St ives is one of my most favourite places on earth and it was here i discovered barbara!
In 1939, when war broke out in Europe, Barbara and her artist husband moved to St Ives to continue their artistic journey. Neither were native Cornish, in fact Barbara was a northern gal! Born In Leeds! However, after travelling Europe to study art, she returned choosing Cornwall to raise her children- triplets and a son from her first marriage! She certainly knew the struggle of being a mama and a business owner.
Barbara worked from home (the ultimate work at home mama!) as the warmer climate of Cornwall allowed her to work in her garden. So she was able to be present for her children and create her art, very forward thinking for a women in 1940’s! At the time the world of sculpture was dominated by men, but Barbara forged on believing art to have no gender. Her work was abstract, becoming more highly abstract in her later years. She believed her work was best shown when returned back to nature, in the outdoors. She believed strongly in using the material in it’s natural form, rather than trying to mould it to a set shape. This is something that resonates with me, as I’m a huge advocate for women believing and loving who they are, not changing to try to meet some unobtainable standard set by media!
Barbara as a feminist?
Over the years, Barbara has often been discussed in the context feminism? Is her work feminist? Possibly because she is famously quoted for saying “Don’t call me a sculptress, I prefer sculptor”. She most definitely carved (see what I did there!!) out a pathway for the future of women in art. But in all honesty, I feel the recognition she is owed should be because of her talent, not her gender? It was clear she was not fearful of being in the company of the ‘alpha males’ of her era. Surgeons, whose surgeries she drew, the Secretary-General of United Nations and composers such as Micheal Tippett, to name a few. She saw herself as their equal, often seeking collaboration in her or their works. I most certainly admire this in her. The fact she seemed totally undisturbed by the Imposter Syndrome many leading females of today report to feeling. By the 1950’s she was a sinlge, middle-aged mother, yet still she secured commissions that saw her pieces, cast in bronze, send to locations around the world.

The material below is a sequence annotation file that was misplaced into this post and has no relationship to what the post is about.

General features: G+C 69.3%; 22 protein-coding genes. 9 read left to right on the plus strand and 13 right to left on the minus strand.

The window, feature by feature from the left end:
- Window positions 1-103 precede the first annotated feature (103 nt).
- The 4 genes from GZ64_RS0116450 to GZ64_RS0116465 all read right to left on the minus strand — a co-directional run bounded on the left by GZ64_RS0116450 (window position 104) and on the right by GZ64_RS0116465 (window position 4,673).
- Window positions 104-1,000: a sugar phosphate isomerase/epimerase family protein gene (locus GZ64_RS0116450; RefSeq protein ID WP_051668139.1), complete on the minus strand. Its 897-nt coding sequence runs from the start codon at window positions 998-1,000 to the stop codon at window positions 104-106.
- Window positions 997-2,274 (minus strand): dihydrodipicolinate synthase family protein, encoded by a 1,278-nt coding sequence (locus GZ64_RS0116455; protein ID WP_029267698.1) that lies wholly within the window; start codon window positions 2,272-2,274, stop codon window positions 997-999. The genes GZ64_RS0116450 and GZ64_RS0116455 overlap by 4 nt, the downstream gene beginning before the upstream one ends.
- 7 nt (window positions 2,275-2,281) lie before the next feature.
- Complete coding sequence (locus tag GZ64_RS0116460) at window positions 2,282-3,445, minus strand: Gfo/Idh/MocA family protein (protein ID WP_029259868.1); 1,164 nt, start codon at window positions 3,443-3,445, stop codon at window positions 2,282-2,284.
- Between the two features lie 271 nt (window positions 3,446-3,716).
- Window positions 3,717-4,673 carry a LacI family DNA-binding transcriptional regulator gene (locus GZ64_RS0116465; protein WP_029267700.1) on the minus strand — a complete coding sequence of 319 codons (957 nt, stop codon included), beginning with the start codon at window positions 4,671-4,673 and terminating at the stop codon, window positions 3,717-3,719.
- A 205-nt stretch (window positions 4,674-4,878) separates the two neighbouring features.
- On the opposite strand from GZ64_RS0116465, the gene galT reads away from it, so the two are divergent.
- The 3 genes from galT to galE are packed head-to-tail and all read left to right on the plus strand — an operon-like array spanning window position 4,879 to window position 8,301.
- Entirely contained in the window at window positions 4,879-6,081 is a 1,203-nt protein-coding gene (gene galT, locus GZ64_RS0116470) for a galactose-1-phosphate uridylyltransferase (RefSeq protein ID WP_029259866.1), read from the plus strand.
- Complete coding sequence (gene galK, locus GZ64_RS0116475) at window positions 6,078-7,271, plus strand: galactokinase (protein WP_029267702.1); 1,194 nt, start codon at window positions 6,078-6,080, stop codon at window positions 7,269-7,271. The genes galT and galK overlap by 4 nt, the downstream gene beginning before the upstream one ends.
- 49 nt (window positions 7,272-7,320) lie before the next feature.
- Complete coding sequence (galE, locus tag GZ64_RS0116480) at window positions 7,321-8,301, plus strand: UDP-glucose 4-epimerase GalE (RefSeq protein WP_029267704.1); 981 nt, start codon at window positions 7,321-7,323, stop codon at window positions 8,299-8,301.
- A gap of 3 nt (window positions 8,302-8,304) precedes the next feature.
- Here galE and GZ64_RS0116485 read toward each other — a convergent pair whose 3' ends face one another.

Mother and child
My favourite of Barbara’s sculptures is Mother and Child 1934. Carved from Cumberland alabaster, dug from the farmland in Cumbria, my county of birth, by her first husband, and father of her first born son. The way this piece depicts one form as a whole but with two forms within is something that I can relate when thinking of motherhood. Being a mum is about the separation of two beings, that came from one, but that will always have a connection that, at times makes them feel like they are one entity. By this I mean that as my sons grow and become more and more independent I am ever increasingly aware of them ‘separating’ from me. Yet at the same time, maybe due to the sadness I feel as their need for me lessens, I am reminded of our starting place as one…… Phew that got a bit deep! It is reported that Barbara struggled with finding the balance of motherhood, artist, lover, peer. Again something I can relate to! I wonder if her struggles were part of what she wanted to depict in her Mother and Child pieces? There are more pieces follow this link to take a look! Click here.
If you visit St Ives, or Wakefield, Leeds I would really recommend visiting the Barbara Hepworth Museum and gardens or the West Yorkshire Sculpture Park. Let me know what you think! I’d love to hear about women in art who have inspired you, so do leave me a comment.